Fisherman’s ganseys (or guernseys) are knitted garments usually produced by the wives, sisters, mothers and daughters of fishermen. Common to fishing ports throughout the British Isles, they were most prolific on the east coast, but also indigenous to the Netherlands.
Ganseys are knit in the round on circular or double pointed needles and are transferred to two needles when the body reaches the arm, at which point the back and front are knit separately. Arms are also knit in the round. Ganseys are essentially seamless, though many will include a mock seam at either side of the body and along the inside of the arms. Gansey patterns are vernacular and there are many. Whilst each gansey has its own distinct pattern for example The Filey or The Flamborough, patterns often share similar motifs, including marriage lines, cables, diamonds, anchors, hearts and pennants.Ganseys often include the initials of the wearer above the front welt and popular myth holds that the patterning of the gansey could identify the bodies of fishermen drowned at sea.
Mission Gallery was formerly a Seaman’s Mission and Swansea has a strong seafaring tradition. Interestingly ganseys are absent from Welsh cultural heritage. What this discovery enabled was the opportunity to create a gansey and I choose to do this for the gallery to acknowledge its past and to celebrate the gallery’s on-going contribution to Swansea’s contemporary culture.
Mission Gansey is concerned as much with communicating the language of knitting as it is with fostering a sense of locale. It seems that some craft traditions, like knit, have the vernacular materially embedded within them and thus potentially contribute to a sense of place or belonging. Within the Mission Gansey project is an attempt to explore how I might articulate the idea of belonging through the design and fabrication of a garment, a long-term ambition is to create a Swansea Gansey in collaboration with the City’s fishing community.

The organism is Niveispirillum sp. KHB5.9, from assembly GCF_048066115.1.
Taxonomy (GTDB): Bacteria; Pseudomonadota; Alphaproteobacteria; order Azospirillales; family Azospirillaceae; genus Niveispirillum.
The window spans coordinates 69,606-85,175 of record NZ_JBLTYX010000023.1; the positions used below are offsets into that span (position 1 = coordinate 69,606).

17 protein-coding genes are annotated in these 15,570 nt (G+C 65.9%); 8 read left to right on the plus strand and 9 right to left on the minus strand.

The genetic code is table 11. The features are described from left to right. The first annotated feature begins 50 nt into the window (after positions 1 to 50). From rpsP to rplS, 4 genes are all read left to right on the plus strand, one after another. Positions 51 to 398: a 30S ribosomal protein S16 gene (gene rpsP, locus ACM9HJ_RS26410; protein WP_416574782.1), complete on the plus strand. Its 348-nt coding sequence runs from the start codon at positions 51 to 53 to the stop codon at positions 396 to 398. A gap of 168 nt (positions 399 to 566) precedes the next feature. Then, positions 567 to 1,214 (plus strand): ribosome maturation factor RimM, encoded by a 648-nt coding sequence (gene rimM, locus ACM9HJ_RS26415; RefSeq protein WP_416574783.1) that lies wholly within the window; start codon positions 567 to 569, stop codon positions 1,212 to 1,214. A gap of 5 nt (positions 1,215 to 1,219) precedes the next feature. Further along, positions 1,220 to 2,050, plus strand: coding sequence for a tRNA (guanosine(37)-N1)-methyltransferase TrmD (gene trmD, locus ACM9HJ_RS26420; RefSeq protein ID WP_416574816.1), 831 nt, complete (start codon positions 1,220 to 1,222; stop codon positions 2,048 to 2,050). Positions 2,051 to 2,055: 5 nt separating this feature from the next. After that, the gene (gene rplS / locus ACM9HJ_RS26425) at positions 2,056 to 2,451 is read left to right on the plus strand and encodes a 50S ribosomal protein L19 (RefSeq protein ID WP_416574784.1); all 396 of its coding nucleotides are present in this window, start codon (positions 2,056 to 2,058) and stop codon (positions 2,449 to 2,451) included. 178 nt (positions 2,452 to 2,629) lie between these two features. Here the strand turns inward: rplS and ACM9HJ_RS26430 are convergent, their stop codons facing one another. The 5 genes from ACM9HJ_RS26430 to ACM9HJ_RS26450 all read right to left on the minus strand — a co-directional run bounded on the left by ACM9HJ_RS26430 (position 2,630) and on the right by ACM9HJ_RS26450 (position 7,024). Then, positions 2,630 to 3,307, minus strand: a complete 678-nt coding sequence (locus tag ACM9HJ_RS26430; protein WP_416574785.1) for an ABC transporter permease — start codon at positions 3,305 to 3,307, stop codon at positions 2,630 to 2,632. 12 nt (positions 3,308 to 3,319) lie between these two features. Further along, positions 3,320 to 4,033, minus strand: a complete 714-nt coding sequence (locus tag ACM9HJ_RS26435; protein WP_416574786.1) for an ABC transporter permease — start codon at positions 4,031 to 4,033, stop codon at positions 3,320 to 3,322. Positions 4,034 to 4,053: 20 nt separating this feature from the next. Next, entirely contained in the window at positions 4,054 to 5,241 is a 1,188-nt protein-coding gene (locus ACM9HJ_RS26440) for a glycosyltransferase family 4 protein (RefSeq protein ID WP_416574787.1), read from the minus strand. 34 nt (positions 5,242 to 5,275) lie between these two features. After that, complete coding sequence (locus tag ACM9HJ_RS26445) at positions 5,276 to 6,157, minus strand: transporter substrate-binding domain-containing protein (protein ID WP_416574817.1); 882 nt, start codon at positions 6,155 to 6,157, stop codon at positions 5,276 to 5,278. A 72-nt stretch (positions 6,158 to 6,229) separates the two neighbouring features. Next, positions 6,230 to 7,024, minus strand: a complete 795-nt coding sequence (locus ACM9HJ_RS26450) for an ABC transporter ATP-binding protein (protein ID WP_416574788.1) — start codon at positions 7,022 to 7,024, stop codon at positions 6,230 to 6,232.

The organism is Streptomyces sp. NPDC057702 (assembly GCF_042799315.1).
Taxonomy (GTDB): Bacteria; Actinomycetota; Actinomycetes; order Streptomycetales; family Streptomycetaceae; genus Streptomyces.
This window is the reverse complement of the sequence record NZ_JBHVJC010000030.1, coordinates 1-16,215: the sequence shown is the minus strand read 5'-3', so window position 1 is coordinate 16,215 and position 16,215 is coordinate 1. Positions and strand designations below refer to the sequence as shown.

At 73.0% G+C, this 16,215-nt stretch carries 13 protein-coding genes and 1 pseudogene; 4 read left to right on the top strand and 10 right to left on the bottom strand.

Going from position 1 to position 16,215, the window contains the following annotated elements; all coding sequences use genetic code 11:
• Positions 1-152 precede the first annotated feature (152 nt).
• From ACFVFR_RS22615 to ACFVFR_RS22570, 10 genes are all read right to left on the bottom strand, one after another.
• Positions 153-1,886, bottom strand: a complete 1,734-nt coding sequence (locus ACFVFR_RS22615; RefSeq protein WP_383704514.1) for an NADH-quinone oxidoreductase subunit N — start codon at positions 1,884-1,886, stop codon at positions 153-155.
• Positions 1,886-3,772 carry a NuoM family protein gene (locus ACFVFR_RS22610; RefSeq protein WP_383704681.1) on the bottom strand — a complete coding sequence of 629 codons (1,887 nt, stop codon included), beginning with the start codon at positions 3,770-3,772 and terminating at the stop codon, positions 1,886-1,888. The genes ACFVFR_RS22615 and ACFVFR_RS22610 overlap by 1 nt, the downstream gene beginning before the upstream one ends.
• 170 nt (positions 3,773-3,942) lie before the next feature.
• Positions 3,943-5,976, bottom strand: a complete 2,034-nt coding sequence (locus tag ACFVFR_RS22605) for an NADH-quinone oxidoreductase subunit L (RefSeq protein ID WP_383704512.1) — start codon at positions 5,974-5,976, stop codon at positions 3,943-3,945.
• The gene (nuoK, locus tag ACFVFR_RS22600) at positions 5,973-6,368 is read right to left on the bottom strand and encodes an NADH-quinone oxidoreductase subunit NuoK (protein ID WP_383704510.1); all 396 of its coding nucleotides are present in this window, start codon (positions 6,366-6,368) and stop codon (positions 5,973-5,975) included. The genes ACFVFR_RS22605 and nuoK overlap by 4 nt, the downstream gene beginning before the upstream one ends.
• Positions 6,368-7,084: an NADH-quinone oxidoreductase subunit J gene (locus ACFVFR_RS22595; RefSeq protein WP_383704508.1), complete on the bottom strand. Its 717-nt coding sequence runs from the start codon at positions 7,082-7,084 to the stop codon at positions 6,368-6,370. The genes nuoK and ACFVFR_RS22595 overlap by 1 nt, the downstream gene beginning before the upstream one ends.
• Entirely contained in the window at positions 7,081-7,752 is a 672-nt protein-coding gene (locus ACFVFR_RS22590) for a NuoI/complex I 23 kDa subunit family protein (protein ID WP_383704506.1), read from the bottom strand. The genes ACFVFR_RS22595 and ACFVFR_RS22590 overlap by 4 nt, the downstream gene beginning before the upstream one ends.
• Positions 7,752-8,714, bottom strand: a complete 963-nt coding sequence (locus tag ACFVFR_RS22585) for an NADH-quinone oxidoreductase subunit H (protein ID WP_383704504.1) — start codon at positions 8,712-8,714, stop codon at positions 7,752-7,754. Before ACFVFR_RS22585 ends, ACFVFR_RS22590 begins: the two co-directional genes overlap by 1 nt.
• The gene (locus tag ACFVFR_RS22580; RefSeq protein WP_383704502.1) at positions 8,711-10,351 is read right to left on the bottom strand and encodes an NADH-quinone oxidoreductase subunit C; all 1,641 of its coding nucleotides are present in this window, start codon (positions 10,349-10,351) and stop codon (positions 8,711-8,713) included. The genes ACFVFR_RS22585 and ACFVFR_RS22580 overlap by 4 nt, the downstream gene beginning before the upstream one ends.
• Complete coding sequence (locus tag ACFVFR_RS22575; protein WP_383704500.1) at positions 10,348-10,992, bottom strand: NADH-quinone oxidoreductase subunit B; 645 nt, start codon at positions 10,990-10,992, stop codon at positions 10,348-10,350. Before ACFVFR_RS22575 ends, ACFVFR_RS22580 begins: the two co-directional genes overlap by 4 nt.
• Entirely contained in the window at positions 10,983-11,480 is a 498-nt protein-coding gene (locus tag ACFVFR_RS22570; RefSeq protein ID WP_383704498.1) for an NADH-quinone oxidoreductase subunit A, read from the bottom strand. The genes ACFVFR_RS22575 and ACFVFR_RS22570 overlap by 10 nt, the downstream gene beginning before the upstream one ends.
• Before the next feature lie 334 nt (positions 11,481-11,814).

The whole process meant I needed to learn how to chart a knitting pattern, essential to the design of a gansey with its rich and complex combinations of knit and purl. I cannot measure with any accuracy how long it took me to develop a design that was true to the gallery and also ‘worked’. The process was overwhelmingly characterized by a troublesome engagement with maths, which was never my favorite occupation.
If we identify a pattern we assume it has some significance and make an effort to decode it. This is true for gansey designs particularly and explains some of my internal negotiation over the patterns in the Mission Gansey, should they relate to the fabric of the building, or what it stood for? In the end, it features both. Code breakers will spot the three windows of the apse, but also the signs of celebration with which the gallery is also associated. I am hopeful that gallery staff and visitors will contribute to the knitting of the gansey, that you will add your loops and turns to its fabric and contribute to its making.
Angela Maddock designed the gansey pattern for the Co-respondents exhibition at Mission Gallery in March and now you are invited to help Angela knit it up. She needs help with reading the pattern and is also keen for you to share your tales of the sea… bring along objects and photographs to contribute to her on going project and even knit a few stitches into our gansey.
Angela will be in the gallery at certain dates throughout the year following her successful knitting day on Bank Holiday Monday in May. These dates are yet to be confirmed so please check Mission Gallery’s Events page for details in the coming weeks.